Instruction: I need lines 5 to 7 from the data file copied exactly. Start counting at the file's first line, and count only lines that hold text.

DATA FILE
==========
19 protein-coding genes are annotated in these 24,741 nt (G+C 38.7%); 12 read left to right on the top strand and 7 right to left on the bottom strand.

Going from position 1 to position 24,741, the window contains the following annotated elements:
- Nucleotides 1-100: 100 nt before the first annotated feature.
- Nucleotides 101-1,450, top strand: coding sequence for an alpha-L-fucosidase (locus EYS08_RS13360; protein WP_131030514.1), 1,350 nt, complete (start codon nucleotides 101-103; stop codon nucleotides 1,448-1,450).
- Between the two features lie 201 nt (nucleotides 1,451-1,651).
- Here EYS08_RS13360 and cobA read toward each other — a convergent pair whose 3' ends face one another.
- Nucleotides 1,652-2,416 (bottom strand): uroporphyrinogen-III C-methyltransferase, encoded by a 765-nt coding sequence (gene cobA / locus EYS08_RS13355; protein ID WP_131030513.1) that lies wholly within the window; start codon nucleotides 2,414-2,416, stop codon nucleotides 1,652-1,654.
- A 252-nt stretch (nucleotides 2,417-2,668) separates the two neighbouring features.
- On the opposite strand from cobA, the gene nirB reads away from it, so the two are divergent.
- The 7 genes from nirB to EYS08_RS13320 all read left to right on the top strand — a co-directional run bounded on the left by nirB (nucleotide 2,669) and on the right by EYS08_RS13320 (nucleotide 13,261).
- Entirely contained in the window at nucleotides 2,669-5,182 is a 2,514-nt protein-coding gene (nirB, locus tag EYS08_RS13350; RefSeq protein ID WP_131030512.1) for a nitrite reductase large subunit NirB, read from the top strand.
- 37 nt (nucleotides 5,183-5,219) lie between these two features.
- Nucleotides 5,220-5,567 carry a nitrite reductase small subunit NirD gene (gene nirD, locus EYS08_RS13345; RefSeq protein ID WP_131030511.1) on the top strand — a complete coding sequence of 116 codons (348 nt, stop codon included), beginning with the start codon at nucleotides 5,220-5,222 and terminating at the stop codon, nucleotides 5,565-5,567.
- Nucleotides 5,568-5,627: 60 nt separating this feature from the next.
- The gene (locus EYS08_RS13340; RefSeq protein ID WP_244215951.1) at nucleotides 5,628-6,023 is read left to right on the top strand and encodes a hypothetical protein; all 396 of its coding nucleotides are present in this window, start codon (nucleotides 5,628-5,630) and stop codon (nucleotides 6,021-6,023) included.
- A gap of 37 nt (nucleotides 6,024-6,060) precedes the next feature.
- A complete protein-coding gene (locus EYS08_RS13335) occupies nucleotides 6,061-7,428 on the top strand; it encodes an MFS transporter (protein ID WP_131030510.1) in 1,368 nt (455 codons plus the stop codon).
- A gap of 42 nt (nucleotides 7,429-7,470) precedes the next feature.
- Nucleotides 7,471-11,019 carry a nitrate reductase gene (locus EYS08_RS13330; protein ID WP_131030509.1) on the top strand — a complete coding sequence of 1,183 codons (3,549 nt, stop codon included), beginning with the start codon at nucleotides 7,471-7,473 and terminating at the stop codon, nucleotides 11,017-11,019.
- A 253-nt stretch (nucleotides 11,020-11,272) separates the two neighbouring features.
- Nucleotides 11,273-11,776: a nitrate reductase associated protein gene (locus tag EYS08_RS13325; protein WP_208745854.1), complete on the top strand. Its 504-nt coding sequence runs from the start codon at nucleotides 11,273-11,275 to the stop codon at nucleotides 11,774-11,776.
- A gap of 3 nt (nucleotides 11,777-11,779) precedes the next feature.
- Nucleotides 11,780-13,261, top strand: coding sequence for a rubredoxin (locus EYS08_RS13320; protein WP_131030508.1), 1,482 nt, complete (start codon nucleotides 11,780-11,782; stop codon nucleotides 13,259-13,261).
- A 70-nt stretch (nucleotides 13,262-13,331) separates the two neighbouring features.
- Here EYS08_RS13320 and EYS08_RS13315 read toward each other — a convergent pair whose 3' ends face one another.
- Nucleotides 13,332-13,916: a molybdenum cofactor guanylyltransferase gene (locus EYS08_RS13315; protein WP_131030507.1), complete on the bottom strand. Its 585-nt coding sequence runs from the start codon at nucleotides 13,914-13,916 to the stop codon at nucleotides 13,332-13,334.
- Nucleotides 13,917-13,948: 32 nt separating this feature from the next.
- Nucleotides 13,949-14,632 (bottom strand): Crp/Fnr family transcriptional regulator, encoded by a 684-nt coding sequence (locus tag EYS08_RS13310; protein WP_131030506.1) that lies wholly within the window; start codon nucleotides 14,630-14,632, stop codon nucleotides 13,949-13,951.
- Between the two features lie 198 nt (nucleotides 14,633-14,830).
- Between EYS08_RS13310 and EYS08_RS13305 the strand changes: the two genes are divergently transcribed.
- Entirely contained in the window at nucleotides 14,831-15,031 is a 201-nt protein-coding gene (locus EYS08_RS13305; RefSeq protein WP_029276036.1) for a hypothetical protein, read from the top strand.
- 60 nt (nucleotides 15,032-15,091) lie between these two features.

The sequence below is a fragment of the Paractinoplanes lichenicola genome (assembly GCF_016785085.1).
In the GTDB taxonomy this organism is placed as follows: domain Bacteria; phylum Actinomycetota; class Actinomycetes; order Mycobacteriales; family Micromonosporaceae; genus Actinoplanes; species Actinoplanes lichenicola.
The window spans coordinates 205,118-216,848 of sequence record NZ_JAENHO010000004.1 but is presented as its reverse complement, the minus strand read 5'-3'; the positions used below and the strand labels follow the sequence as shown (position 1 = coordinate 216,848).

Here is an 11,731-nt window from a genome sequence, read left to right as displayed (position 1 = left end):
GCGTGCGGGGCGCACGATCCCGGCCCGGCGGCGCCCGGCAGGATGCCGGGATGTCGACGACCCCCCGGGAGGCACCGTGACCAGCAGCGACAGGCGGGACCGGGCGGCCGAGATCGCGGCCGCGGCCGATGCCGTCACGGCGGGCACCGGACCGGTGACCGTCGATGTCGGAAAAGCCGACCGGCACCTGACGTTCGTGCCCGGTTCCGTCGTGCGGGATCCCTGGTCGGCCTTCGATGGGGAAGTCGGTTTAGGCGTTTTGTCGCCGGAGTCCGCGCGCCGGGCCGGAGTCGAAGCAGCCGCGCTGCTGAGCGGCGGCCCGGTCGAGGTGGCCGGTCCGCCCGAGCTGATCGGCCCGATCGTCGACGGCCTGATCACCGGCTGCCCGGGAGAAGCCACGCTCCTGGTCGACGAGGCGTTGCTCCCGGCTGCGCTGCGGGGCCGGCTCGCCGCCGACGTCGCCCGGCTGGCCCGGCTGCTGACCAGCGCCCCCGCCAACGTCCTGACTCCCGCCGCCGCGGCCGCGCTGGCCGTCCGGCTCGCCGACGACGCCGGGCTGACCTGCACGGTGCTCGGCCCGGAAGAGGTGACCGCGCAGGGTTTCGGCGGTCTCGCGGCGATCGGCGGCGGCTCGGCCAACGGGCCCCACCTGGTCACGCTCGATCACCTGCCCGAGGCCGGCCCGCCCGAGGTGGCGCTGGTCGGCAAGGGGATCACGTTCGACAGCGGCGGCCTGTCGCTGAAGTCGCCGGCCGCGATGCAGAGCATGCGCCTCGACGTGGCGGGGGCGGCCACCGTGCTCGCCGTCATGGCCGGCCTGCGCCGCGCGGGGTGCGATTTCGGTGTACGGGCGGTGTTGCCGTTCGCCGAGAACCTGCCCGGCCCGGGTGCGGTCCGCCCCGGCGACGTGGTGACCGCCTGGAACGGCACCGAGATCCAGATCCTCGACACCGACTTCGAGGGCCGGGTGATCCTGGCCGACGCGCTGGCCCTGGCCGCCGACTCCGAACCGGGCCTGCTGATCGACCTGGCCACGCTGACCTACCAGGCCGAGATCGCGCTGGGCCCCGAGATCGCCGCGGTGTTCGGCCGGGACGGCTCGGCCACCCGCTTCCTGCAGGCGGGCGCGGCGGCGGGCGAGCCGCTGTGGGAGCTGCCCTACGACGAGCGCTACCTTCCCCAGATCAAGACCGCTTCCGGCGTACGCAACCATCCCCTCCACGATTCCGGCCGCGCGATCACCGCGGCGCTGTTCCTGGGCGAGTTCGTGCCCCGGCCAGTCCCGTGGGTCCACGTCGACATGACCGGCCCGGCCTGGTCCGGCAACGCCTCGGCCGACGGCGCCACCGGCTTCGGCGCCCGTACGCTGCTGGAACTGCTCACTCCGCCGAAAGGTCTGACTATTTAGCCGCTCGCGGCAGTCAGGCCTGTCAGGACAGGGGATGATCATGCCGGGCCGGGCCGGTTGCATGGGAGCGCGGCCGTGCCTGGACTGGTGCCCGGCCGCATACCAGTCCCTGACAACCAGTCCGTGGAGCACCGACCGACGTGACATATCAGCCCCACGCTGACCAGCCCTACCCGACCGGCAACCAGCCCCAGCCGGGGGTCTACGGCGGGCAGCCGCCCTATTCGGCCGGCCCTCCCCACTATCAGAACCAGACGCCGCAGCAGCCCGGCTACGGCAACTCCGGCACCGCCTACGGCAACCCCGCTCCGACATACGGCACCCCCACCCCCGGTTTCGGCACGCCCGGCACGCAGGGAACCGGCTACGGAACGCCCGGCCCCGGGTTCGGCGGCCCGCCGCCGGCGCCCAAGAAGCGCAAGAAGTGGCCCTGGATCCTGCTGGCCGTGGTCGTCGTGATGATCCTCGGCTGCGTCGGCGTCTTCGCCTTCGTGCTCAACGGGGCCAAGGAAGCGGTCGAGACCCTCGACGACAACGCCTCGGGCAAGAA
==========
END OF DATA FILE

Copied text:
- Between the two features lie 201 nt (nucleotides 1,451-1,651).
- Here EYS08_RS13360 and cobA read toward each other — a convergent pair whose 3' ends face one another.
- Nucleotides 1,652-2,416 (bottom strand): uroporphyrinogen-III C-methyltransferase, encoded by a 765-nt coding sequence (gene cobA / locus EYS08_RS13355; protein ID WP_131030513.1) that lies wholly within the window; start codon nucleotides 2,414-2,416, stop codon nucleotides 1,652-1,654.